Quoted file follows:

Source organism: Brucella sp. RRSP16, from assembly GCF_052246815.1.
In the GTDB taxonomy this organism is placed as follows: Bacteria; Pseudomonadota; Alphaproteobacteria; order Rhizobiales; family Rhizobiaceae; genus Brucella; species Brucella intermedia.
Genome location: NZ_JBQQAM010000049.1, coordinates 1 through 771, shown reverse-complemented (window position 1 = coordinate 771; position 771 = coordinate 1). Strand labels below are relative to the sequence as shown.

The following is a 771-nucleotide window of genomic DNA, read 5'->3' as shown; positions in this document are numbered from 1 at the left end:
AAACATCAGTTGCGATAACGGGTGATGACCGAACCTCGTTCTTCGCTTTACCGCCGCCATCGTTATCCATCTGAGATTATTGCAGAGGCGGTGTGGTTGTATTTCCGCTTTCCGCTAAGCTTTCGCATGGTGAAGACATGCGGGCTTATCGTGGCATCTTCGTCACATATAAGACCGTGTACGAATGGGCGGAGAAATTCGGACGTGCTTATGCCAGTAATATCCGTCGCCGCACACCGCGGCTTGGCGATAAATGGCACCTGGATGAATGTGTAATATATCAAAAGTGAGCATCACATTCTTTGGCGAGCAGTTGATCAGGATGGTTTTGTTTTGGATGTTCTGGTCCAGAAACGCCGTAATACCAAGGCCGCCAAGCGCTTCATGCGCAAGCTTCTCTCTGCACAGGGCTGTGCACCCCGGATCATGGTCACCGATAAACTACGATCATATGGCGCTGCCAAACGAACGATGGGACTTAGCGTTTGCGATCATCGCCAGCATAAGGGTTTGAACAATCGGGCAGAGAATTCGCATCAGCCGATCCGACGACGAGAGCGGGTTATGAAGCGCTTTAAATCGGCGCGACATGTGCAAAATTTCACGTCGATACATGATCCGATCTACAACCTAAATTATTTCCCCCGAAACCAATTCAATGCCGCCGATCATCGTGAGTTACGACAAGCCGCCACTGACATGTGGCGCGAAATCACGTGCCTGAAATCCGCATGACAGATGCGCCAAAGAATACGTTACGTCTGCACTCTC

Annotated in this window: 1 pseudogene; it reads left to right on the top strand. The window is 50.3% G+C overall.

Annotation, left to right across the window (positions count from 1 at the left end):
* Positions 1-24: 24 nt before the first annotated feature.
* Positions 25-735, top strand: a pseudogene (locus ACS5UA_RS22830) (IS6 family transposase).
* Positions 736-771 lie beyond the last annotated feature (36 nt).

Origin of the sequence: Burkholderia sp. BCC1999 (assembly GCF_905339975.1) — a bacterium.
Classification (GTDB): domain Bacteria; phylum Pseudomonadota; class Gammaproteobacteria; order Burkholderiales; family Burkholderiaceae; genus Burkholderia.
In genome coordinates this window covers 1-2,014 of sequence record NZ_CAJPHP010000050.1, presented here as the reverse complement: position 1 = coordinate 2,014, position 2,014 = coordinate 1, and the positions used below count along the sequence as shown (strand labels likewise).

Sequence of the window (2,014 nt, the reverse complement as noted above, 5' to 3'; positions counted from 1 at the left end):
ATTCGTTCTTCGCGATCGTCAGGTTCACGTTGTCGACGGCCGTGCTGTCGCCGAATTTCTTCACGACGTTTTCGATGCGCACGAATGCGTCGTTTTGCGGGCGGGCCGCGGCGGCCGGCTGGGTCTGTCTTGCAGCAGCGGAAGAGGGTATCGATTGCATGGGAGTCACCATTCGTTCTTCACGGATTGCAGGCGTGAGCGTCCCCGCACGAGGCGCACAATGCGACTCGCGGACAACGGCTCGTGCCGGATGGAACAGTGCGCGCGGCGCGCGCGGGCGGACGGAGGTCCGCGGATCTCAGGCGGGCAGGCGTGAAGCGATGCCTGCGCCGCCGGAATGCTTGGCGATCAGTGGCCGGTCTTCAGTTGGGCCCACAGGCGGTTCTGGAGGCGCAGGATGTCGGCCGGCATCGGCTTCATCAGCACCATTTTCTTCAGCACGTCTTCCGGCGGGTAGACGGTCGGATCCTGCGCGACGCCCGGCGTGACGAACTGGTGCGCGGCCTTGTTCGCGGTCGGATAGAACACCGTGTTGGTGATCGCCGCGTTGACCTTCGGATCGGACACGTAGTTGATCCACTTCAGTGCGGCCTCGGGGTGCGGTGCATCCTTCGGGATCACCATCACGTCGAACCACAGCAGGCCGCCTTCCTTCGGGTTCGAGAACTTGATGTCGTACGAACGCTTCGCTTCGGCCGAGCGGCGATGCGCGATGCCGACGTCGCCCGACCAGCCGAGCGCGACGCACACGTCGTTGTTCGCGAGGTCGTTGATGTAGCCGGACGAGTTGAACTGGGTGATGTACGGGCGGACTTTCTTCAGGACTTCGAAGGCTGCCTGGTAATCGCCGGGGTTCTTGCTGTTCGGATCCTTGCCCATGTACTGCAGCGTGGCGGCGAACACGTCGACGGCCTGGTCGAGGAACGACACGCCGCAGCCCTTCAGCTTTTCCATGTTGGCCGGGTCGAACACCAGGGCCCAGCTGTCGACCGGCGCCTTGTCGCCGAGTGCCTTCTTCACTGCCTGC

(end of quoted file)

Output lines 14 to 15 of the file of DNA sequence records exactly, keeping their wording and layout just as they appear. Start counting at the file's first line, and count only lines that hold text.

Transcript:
Sequence of the window (2,014 nt, the reverse complement as noted above, 5' to 3'; positions counted from 1 at the left end):
ATTCGTTCTTCGCGATCGTCAGGTTCACGTTGTCGACGGCCGTGCTGTCGCCGAATTTCTTCACGACGTTTTCGATGCGCACGAATGCGTCGTTTTGCGGGCGGGCCGCGGCGGCCGGCTGGGTCTGTCTTGCAGCAGCGGAAGAGGGTATCGATTGCATGGGAGTCACCATTCGTTCTTCACGGATTGCAGGCGTGAGCGTCCCCGCACGAGGCGCACAATGCGACTCGCGGACAACGGCTCGTGCCGGATGGAACAGTGCGCGCGGCGCGCGCGGGCGGACGGAGGTCCGCGGATCTCAGGCGGGCAGGCGTGAAGCGATGCCTGCGCCGCCGGAATGCTTGGCGATCAGTGGCCGGTCTTCAGTTGGGCCCACAGGCGGTTCTGGAGGCGCAGGATGTCGGCCGGCATCGGCTTCATCAGCACCATTTTCTTCAGCACGTCTTCCGGCGGGTAGACGGTCGGATCCTGCGCGACGCCCGGCGTGACGAACTGGTGCGCGGCCTTGTTCGCGGTCGGATAGAACACCGTGTTGGTGATCGCCGCGTTGACCTTCGGATCGGACACGTAGTTGATCCACTTCAGTGCGGCCTCGGGGTGCGGTGCATCCTTCGGGATCACCATCACGTCGAACCACAGCAGGCCGCCTTCCTTCGGGTTCGAGAACTTGATGTCGTACGAACGCTTCGCTTCGGCCGAGCGGCGATGCGCGATGCCGACGTCGCCCGACCAGCCGAGCGCGACGCACACGTCGTTGTTCGCGAGGTCGTTGATGTAGCCGGACGAGTTGAACTGGGTGATGTACGGGCGGACTTTCTTCAGGACTTCGAAGGCTGCCTGGTAATCGCCGGGGTTCTTGCTGTTCGGATCCTTGCCCATGTACTGCAGCGTGGCGGCGAACACGTCGACGGCCTGGTCGAGGAACGACACGCCGCAGCCCTTCAGCTTTTCCATGTTGGCCGGGTCGAACACCAGGGCCCAGCTGTCGACCGGCGCCTTGTCGCCGAGTGCCTTCTTCACTGCCTGC